>So if it results in grade inflation, why not abolish grades?
Why not, indeed? I do think that a portfolio approach is much, much more effective in evaluating people's capacities to do stuff.
It's also costly. That's why we keep grade-based systems: those numbers are cheap to compose, cheap to evaluate, and provide just enough pseudo-objectivity to make bureaucrats feel all right about basing decisions on them without having to do any deeper thinking.
>When graduates are hired, why don't you look at their actual skills and knowledge?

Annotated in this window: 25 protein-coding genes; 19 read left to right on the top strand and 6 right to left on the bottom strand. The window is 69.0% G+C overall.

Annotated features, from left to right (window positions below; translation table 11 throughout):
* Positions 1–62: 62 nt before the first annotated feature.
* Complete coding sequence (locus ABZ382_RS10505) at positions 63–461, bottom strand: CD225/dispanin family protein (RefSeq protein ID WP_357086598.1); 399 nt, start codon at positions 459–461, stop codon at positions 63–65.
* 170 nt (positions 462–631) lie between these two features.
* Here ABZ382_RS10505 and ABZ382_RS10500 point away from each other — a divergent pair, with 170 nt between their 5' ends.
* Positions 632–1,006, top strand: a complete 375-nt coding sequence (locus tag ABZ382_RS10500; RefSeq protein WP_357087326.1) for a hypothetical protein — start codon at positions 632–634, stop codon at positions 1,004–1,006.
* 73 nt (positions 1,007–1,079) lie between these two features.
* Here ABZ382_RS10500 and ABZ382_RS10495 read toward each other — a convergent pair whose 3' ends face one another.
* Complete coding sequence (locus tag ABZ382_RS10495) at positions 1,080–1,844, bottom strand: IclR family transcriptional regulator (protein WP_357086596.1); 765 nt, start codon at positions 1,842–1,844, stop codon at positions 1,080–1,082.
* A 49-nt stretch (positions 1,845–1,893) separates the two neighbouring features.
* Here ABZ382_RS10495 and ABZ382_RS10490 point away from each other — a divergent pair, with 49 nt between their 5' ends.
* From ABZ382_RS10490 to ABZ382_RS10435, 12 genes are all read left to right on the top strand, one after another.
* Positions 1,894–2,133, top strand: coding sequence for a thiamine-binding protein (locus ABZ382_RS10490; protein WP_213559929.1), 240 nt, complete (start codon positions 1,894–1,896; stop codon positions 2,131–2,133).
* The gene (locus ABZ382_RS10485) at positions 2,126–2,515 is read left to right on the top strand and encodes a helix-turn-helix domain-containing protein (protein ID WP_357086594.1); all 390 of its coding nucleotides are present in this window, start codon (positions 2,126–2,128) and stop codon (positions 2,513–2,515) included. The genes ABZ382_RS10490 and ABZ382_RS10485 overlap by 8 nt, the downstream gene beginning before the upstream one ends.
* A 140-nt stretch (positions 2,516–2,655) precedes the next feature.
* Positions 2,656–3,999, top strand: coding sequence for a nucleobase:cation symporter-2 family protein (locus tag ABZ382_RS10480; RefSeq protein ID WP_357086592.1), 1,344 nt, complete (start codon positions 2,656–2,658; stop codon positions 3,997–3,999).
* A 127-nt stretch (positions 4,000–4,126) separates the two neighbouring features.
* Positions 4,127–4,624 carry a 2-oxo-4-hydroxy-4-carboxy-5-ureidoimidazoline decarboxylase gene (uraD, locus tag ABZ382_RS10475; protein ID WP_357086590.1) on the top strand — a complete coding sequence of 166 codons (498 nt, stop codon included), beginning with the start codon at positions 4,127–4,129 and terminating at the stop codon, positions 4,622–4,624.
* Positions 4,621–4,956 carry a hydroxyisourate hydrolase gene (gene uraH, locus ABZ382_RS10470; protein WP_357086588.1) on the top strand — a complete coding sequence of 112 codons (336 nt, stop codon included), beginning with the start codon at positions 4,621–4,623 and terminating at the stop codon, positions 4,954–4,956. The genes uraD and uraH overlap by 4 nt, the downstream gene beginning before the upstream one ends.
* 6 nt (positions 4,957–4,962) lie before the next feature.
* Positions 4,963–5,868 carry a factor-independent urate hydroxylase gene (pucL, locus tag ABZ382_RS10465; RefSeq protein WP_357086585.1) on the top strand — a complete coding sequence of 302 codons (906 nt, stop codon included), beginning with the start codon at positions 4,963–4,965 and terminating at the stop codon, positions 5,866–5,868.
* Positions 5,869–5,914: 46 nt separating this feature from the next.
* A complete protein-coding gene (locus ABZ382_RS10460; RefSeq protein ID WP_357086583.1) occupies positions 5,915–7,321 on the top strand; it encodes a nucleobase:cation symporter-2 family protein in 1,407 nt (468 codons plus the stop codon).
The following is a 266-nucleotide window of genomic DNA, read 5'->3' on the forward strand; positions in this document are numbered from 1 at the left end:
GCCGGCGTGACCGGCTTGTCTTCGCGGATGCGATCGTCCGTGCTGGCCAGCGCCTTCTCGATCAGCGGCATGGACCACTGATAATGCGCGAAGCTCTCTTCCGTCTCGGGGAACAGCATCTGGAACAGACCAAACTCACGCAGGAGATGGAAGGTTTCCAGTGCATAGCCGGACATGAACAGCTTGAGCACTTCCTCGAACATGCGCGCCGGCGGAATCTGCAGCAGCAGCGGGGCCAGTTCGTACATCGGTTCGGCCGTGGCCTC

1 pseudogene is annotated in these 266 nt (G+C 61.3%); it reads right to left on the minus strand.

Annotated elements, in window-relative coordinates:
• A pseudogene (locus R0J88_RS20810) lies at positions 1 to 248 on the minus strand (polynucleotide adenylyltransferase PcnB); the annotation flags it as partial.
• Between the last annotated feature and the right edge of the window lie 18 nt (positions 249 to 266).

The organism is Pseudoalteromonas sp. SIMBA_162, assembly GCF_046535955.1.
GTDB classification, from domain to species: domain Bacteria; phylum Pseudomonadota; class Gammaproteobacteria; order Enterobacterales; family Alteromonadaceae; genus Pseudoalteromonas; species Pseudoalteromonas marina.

Well they should!
>Teacher's job should be to teach and give feedback, so that students can correct themselves. It is employer's job to assess them.
Slight disagreement, here. You should not be allowed to gum up the works in Calculus 2 if you can't pass Calculus 1 to some set standard. Just saying.